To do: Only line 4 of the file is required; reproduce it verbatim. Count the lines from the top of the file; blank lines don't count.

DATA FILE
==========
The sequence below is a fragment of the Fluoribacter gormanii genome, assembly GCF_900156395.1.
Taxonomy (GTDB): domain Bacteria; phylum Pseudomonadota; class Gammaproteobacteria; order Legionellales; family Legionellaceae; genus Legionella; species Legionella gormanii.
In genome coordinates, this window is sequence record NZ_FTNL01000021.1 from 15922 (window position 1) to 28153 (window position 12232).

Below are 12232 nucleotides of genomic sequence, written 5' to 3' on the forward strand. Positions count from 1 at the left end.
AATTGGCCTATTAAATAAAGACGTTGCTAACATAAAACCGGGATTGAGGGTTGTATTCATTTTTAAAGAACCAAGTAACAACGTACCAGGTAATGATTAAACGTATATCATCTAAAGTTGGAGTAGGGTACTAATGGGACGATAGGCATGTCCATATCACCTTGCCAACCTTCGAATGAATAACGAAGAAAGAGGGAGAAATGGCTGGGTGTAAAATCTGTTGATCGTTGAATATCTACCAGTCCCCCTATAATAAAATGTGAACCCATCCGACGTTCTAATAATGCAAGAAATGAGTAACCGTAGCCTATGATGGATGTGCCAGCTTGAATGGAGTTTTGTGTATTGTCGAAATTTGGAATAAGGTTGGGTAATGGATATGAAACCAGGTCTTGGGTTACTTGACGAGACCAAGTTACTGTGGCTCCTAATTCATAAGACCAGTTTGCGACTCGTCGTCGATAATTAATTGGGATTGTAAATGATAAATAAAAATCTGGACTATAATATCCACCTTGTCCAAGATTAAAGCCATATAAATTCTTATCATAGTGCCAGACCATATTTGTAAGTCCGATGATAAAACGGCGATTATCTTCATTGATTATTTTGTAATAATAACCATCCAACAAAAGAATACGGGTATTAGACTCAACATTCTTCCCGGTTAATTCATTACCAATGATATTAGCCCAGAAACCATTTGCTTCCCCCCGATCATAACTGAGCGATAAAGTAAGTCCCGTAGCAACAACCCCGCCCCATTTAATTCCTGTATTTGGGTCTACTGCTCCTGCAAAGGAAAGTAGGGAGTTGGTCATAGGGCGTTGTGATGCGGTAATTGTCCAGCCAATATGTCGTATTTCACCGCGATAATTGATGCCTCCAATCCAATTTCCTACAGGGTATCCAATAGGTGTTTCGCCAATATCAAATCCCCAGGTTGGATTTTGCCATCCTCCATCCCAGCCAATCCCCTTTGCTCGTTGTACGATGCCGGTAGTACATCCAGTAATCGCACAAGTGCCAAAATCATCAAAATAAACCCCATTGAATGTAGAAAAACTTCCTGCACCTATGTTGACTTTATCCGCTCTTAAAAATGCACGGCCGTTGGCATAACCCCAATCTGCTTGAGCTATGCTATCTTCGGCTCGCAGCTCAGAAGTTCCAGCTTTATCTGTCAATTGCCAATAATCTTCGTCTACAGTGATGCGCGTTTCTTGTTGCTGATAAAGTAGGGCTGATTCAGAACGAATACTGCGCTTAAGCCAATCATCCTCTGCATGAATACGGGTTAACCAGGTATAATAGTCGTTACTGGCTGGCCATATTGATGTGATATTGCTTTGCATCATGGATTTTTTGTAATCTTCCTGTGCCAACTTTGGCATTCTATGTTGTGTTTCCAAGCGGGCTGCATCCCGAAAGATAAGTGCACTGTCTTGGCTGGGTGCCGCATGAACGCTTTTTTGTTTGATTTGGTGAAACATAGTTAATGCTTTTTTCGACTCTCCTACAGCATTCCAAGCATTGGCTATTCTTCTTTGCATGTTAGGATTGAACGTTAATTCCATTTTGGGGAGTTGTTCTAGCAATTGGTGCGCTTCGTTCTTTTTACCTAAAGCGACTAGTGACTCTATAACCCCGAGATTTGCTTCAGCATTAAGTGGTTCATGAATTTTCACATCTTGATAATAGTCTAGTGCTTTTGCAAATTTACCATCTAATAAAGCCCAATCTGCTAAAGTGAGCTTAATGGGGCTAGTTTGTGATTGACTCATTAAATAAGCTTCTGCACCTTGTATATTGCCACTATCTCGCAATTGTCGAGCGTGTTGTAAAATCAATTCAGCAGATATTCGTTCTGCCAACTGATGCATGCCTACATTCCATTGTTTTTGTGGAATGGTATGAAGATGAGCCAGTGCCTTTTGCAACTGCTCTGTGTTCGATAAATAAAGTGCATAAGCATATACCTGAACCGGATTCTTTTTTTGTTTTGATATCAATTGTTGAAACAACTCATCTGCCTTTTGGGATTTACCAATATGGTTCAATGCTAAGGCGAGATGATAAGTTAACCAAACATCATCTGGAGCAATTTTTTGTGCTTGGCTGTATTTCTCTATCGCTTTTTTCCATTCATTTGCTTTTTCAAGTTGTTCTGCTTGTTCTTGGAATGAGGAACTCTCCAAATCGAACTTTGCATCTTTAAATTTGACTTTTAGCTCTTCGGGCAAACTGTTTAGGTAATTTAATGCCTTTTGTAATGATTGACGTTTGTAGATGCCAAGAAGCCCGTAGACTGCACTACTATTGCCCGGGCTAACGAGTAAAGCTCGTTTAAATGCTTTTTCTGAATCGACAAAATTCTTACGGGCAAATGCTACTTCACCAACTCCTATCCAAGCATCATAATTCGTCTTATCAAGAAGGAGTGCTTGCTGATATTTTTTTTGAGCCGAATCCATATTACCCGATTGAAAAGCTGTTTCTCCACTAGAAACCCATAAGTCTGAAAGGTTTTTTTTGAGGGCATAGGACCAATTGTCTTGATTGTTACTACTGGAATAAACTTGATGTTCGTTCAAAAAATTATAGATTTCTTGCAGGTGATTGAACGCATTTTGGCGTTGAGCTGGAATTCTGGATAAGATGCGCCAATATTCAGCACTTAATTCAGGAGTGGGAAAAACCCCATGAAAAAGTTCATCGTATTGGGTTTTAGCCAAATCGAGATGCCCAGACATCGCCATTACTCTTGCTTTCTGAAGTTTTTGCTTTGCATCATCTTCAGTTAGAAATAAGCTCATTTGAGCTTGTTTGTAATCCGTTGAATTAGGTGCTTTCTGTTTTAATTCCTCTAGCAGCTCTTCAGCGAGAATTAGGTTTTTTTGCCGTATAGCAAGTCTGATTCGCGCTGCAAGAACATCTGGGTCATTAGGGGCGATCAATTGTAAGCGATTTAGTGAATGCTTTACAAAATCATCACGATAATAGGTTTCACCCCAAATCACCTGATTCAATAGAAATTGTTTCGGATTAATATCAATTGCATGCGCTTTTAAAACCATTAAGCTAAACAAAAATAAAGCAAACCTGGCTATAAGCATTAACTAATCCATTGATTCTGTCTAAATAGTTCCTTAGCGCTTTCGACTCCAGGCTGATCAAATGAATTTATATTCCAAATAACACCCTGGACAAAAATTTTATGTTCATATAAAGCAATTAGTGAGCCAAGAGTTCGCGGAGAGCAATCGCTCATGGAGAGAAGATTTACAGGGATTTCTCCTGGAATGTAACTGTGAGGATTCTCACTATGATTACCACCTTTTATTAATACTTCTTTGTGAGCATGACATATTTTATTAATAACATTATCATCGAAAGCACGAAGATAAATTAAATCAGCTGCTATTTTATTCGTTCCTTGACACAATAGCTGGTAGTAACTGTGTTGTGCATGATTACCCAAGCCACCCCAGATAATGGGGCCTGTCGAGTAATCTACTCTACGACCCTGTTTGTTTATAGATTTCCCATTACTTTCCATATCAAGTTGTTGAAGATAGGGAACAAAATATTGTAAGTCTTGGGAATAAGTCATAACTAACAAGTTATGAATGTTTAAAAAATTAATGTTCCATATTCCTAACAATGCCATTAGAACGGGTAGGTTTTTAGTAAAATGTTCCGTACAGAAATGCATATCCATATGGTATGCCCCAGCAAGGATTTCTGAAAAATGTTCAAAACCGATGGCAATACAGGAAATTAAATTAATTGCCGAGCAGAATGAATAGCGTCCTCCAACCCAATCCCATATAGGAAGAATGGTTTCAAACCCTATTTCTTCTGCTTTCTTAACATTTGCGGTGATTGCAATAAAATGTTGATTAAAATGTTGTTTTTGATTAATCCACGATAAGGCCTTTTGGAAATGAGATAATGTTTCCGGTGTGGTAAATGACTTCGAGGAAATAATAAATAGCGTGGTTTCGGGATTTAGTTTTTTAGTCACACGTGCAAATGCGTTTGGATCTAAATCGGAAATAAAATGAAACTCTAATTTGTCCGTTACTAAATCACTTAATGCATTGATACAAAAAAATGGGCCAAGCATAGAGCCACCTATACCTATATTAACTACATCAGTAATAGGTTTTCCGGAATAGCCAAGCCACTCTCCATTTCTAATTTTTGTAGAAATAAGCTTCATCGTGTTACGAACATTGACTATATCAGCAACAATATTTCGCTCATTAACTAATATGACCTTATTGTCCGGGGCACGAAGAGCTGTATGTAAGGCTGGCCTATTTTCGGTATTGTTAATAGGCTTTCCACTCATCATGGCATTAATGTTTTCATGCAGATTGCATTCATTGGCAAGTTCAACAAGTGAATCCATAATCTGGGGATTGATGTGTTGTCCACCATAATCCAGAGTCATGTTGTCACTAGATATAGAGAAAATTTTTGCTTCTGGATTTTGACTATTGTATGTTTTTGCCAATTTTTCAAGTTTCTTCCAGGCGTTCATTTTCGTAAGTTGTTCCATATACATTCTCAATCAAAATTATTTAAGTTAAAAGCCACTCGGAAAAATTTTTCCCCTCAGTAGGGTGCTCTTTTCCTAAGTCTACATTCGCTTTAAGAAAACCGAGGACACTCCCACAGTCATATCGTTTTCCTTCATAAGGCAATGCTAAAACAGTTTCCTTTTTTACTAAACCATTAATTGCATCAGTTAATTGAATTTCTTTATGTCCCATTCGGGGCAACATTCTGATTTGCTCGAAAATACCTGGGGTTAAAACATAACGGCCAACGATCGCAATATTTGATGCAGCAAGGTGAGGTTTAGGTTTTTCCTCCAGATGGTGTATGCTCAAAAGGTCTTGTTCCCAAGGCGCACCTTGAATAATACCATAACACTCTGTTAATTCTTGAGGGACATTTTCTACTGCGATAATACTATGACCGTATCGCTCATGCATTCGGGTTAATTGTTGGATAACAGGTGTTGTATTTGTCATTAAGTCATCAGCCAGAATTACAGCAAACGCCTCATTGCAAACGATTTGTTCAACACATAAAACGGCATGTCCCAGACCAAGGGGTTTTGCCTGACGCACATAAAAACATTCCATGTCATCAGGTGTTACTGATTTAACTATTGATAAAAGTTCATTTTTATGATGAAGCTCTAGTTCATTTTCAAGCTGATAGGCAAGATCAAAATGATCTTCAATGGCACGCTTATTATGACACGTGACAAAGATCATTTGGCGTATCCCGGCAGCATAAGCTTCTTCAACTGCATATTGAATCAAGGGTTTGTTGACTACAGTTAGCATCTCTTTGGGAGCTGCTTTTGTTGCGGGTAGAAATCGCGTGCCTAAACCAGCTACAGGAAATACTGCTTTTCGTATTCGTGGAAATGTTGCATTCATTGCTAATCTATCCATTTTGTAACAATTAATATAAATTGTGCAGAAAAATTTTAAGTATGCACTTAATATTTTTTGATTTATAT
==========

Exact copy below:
Below are 12232 nucleotides of genomic sequence, written 5' to 3' on the forward strand. Positions count from 1 at the left end.